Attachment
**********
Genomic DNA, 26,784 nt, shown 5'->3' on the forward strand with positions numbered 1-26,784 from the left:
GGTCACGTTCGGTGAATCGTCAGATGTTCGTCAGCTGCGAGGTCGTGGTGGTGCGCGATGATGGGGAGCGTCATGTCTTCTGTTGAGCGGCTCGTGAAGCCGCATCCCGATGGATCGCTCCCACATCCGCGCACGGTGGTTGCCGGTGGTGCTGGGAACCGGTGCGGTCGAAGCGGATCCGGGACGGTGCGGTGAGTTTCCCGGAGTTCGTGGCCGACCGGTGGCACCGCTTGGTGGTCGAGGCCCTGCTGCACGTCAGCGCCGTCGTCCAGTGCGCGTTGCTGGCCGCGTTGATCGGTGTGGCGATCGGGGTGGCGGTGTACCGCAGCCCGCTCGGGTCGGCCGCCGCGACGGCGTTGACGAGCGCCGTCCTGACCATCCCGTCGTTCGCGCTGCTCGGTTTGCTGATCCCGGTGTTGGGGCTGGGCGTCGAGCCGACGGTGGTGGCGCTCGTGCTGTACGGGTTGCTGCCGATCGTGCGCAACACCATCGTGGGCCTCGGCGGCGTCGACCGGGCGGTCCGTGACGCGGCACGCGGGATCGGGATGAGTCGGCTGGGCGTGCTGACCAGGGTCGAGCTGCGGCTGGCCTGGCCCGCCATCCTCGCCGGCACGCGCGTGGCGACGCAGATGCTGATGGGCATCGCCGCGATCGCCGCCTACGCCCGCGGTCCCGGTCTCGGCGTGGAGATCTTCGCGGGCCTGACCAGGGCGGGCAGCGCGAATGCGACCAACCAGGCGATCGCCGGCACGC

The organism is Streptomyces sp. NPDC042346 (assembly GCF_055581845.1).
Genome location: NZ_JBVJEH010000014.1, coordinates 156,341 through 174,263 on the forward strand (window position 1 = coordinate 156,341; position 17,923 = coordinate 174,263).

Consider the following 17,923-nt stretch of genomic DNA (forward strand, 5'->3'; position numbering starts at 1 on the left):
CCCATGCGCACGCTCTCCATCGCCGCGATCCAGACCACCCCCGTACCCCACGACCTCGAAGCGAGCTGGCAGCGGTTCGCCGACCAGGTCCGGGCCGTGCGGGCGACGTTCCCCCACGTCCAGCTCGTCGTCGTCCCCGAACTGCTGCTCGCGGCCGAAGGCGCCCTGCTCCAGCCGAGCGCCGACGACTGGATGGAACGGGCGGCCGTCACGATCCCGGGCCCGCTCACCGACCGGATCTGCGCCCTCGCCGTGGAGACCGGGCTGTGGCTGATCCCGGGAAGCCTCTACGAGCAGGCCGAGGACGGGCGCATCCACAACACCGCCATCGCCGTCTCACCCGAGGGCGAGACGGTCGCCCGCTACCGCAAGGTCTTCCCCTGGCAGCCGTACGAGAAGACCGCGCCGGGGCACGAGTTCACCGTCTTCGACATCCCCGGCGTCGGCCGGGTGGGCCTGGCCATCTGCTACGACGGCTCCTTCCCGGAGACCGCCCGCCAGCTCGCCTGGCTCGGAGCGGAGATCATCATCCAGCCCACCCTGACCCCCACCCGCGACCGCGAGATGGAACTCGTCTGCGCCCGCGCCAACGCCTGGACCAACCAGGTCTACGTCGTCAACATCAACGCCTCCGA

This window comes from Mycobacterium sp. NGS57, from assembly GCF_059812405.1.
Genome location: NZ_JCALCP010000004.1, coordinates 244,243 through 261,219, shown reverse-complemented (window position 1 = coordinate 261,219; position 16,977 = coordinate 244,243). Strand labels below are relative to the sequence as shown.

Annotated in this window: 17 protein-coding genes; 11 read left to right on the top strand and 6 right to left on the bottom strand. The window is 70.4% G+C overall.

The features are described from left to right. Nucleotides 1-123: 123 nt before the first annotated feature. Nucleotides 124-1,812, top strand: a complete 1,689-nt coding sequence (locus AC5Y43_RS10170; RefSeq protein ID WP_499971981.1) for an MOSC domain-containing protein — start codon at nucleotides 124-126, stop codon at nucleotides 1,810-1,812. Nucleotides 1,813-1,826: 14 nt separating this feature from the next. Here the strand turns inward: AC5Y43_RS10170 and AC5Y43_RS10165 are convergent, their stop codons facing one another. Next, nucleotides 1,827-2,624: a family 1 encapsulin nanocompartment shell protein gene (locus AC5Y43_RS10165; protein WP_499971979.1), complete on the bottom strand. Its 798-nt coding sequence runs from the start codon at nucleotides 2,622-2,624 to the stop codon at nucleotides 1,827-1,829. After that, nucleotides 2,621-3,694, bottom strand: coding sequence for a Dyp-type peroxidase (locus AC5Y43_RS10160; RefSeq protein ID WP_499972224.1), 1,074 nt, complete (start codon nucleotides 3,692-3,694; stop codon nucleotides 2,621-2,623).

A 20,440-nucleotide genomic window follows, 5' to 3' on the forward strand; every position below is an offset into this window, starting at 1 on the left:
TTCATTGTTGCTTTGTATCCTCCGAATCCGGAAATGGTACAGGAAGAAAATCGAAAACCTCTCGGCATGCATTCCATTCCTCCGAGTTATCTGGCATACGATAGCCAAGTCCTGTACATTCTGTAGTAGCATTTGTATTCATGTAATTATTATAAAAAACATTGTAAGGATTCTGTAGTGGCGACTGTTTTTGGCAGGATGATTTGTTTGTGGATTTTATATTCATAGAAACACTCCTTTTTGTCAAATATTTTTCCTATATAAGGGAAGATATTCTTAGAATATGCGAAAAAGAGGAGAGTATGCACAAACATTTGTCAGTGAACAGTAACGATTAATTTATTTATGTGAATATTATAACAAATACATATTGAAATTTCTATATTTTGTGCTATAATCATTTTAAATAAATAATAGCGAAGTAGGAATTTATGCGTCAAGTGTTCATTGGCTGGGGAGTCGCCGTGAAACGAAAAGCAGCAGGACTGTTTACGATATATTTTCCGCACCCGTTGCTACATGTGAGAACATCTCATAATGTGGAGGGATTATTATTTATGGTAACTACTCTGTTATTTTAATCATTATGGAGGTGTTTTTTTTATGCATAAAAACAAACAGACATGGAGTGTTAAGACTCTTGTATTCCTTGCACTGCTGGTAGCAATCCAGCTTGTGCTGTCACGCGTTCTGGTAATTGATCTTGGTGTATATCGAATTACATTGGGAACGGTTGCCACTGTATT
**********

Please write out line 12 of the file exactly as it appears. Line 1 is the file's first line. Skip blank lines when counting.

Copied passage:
TTCATTGTTGCTTTGTATCCTCCGAATCCGGAAATGGTACAGGAAGAAAATCGAAAACCTCTCGGCATGCATTCCATTCCTCCGAGTTATCTGGCATACGATAGCCAAGTCCTGTACATTCTGTAGTAGCATTTGTATTCATGTAATTATTATAAAAAACATTGTAAGGATTCTGTAGTGGCGACTGTTTTTGGCAGGATGATTTGTTTGTGGATTTTATATTCATAGAAACACTCCTTTTTGTCAAATATTTTTCCTATATAAGGGAAGATATTCTTAGAATATGCGAAAAAGAGGAGAGTATGCACAAACATTTGTCAGTGAACAGTAACGATTAATTTATTTATGTGAATATTATAACAAATACATATTGAAATTTCTATATTTTGTGCTATAATCATTTTAAATAAATAATAGCGAAGTAGGAATTTATGCGTCAAGTGTTCATTGGCTGGGGAGTCGCCGTGAAACGAAAAGCAGCAGGACTGTTTACGATATATTTTCCGCACCCGTTGCTACATGTGAGAACATCTCATAATGTGGAGGGATTATTATTTATGGTAACTACTCTGTTATTTTAATCATTATGGAGGTGTTTTTTTTATGCATAAAAACAAACAGACATGGAGTGTTAAGACTCTTGTATTCCTTGCACTGCTGGTAGCAATCCAGCTTGTGCTGTCACGCGTTCTGGTAATTGATCTTGGTGTATATCGAATTACATTGGGAACGGTTGCCACTGTATT